Executive Summary

‘When’ not ‘if’
The impact of parents’ learning on children’s aspirations
and attainment
Interim Findings: Executive Summary
Despite much anecdotal evidence there is a lack of national research investigating
the connection between parents’ learning and young people’s aspirations and
attainment. This qualitative study funded by Aimhigher West Yorkshire focuses on
adults studying in Further Education at Levels 2 and 3 in areas of socio-economic
deprivation who have children aged 14 - 19. It explores how parents’ personal goals
are changed both by their return to education and their involvement in aspirationraising activity and investigates how this influences their hopes for their children.
The research also examines the impact of parents’ learning on young people’s own
educational ambitions and attainment and considers how this interacts with issues of
social capital and social mobility.
The interim findings report outlines the context and methods of the research and
presents findings from the first stage; a series of interviews with 14 parents and 7
young people. A second phase of the study is underway and interviews are taking
place with a further 15 parents, 10 young people and 6 key influencers in order to
expand and corroborate the findings to date. In this phase, the target age range of
young people has been expanded from 14-19 to 11-19 in order to examine the
impact of parental learning on younger children’s schooling over a longer period.
Research questions
What is the impact of parents’ learning on their children’s attainment and
Are there any changes in parents’ aspirations for their children which stem
from taking part in widening participation activity?
Does this have any impact on young people’s aspirations for themselves?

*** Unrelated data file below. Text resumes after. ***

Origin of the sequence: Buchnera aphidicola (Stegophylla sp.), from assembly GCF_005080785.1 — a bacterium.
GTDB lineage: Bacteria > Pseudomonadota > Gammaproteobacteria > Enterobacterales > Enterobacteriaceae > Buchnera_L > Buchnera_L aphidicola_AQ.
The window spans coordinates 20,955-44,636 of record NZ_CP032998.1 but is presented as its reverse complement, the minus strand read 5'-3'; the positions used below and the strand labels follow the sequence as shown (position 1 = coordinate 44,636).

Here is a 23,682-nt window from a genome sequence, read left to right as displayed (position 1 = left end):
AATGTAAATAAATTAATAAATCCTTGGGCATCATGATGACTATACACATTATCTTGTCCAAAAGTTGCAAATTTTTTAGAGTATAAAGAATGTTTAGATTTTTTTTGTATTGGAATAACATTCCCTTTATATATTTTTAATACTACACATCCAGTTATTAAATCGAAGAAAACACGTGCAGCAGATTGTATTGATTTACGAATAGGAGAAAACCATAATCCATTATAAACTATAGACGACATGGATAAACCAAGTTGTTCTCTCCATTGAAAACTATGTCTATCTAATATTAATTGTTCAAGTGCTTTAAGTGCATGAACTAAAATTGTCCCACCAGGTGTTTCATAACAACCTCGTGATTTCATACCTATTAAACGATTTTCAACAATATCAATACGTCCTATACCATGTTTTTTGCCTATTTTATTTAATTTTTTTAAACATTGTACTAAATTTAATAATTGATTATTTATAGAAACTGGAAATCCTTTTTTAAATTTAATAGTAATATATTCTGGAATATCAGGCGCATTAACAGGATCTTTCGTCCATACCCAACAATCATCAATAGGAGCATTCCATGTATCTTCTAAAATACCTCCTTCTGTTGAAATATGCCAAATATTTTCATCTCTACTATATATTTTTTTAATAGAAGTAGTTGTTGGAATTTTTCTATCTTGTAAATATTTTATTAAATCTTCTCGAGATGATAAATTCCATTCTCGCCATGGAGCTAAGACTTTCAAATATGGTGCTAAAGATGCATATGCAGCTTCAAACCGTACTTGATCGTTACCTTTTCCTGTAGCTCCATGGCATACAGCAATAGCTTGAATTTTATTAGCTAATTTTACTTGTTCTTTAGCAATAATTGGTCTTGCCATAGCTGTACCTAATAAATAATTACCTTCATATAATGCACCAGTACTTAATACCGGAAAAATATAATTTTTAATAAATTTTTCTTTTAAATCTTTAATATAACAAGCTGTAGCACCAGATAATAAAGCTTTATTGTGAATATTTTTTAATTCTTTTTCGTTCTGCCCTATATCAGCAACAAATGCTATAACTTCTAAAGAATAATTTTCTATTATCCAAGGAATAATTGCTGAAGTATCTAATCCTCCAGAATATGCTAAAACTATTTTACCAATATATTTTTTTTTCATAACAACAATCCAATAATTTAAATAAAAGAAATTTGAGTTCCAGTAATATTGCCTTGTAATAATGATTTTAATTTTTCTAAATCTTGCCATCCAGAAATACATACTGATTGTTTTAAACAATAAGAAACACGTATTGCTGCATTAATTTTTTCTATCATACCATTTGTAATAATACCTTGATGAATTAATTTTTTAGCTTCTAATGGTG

Positive Benefits
A number of positive benefits for young people’s education, achievements and goals
as a result of their parents’ return to learning have begun to emerge. These include:
Parents and young people studying together;
Young people’s understanding grows as they share their skills and knowledge
with their parents;
Young people’s awareness of learning opportunities grows;
Parents better able to understand homework and support their child’s
Key Points
Adults who have good educational experiences at any age want more, both
for themselves and their children.
The extent to which a parent’s learning impacts on their child seems to be
affected by the child’s age when the parent re-enters education and whether
the parent progresses to HE.
The more widening participation interventions parents receive and the higher
the level of education they reach, the greater the benefits for children.
There is a significant variance in parents’ sense of agency in relation to their
child’s education and future prospects. Whilst some clearly see it as their
responsibility to steer and guide their children, others had a more hands-off
attitude, leaving it up to the school and the child them self to decide their path.
Parents must be recognised as potential learners in their own right, as well as
for their role in their children’s education;
Parents’ access to information about routes into further study is essential if
these mutual benefits are to be maximised.
The full interim findings report; ‘When’ not ‘if’: The impact of parents’ learning on
children’s aspirations and attainment’ by Olivia Garvey and Libby Clark is
available from: http://www.leeds.ac.uk/lifelonglearningcentre/community/about.html
Communities and Partnerships
Lifelong Learning Centre
University of Leeds, LS2 9JT
0113 343 4635 / 0113 343 3229
[email protected] / [email protected]
Random flashcards
Arab people

15 Cards


39 Cards


17 Cards

Create flashcards